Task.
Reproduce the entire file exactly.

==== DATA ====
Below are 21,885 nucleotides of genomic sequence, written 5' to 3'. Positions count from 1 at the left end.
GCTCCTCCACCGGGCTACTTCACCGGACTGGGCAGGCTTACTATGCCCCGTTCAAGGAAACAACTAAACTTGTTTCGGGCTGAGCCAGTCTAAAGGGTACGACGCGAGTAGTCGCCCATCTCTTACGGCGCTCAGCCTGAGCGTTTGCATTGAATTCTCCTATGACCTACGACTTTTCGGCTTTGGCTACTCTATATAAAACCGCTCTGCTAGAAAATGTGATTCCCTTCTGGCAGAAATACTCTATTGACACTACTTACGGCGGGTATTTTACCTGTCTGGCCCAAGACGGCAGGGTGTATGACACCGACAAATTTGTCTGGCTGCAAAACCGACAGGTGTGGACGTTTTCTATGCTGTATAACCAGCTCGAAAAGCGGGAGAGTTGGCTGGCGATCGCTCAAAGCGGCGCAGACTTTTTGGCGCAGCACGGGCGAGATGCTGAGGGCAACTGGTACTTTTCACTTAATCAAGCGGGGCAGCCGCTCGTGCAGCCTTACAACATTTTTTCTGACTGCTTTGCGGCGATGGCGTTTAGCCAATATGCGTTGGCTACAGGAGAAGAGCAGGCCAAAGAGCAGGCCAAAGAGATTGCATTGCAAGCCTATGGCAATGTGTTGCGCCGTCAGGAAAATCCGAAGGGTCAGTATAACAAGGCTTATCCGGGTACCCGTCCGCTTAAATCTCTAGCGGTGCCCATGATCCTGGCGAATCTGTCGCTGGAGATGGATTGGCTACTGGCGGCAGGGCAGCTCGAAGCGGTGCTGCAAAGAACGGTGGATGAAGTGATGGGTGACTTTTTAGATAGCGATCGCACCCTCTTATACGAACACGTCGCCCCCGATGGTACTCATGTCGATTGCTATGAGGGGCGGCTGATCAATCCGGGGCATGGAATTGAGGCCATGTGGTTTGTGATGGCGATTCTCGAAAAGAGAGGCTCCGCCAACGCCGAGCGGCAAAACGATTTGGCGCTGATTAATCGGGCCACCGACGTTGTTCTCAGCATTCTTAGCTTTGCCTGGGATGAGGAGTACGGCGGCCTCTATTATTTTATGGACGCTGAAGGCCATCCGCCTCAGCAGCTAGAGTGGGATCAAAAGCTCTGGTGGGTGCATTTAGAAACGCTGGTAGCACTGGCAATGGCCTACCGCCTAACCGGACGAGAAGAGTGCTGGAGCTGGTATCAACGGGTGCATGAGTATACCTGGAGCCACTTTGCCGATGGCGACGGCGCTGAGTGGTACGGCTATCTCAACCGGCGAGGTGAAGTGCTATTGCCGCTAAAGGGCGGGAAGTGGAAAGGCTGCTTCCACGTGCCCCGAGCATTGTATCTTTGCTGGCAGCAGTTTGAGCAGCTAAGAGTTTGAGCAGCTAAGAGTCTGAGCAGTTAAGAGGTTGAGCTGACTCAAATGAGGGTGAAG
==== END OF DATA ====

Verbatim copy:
Below are 21,885 nucleotides of genomic sequence, written 5' to 3'. Positions count from 1 at the left end.
GCTCCTCCACCGGGCTACTTCACCGGACTGGGCAGGCTTACTATGCCCCGTTCAAGGAAACAACTAAACTTGTTTCGGGCTGAGCCAGTCTAAAGGGTACGACGCGAGTAGTCGCCCATCTCTTACGGCGCTCAGCCTGAGCGTTTGCATTGAATTCTCCTATGACCTACGACTTTTCGGCTTTGGCTACTCTATATAAAACCGCTCTGCTAGAAAATGTGATTCCCTTCTGGCAGAAATACTCTATTGACACTACTTACGGCGGGTATTTTACCTGTCTGGCCCAAGACGGCAGGGTGTATGACACCGACAAATTTGTCTGGCTGCAAAACCGACAGGTGTGGACGTTTTCTATGCTGTATAACCAGCTCGAAAAGCGGGAGAGTTGGCTGGCGATCGCTCAAAGCGGCGCAGACTTTTTGGCGCAGCACGGGCGAGATGCTGAGGGCAACTGGTACTTTTCACTTAATCAAGCGGGGCAGCCGCTCGTGCAGCCTTACAACATTTTTTCTGACTGCTTTGCGGCGATGGCGTTTAGCCAATATGCGTTGGCTACAGGAGAAGAGCAGGCCAAAGAGCAGGCCAAAGAGATTGCATTGCAAGCCTATGGCAATGTGTTGCGCCGTCAGGAAAATCCGAAGGGTCAGTATAACAAGGCTTATCCGGGTACCCGTCCGCTTAAATCTCTAGCGGTGCCCATGATCCTGGCGAATCTGTCGCTGGAGATGGATTGGCTACTGGCGGCAGGGCAGCTCGAAGCGGTGCTGCAAAGAACGGTGGATGAAGTGATGGGTGACTTTTTAGATAGCGATCGCACCCTCTTATACGAACACGTCGCCCCCGATGGTACTCATGTCGATTGCTATGAGGGGCGGCTGATCAATCCGGGGCATGGAATTGAGGCCATGTGGTTTGTGATGGCGATTCTCGAAAAGAGAGGCTCCGCCAACGCCGAGCGGCAAAACGATTTGGCGCTGATTAATCGGGCCACCGACGTTGTTCTCAGCATTCTTAGCTTTGCCTGGGATGAGGAGTACGGCGGCCTCTATTATTTTATGGACGCTGAAGGCCATCCGCCTCAGCAGCTAGAGTGGGATCAAAAGCTCTGGTGGGTGCATTTAGAAACGCTGGTAGCACTGGCAATGGCCTACCGCCTAACCGGACGAGAAGAGTGCTGGAGCTGGTATCAACGGGTGCATGAGTATACCTGGAGCCACTTTGCCGATGGCGACGGCGCTGAGTGGTACGGCTATCTCAACCGGCGAGGTGAAGTGCTATTGCCGCTAAAGGGCGGGAAGTGGAAAGGCTGCTTCCACGTGCCCCGAGCATTGTATCTTTGCTGGCAGCAGTTTGAGCAGCTAAGAGTTTGAGCAGCTAAGAGTCTGAGCAGTTAAGAGGTTGAGCTGACTCAAATGAGGGTGAAG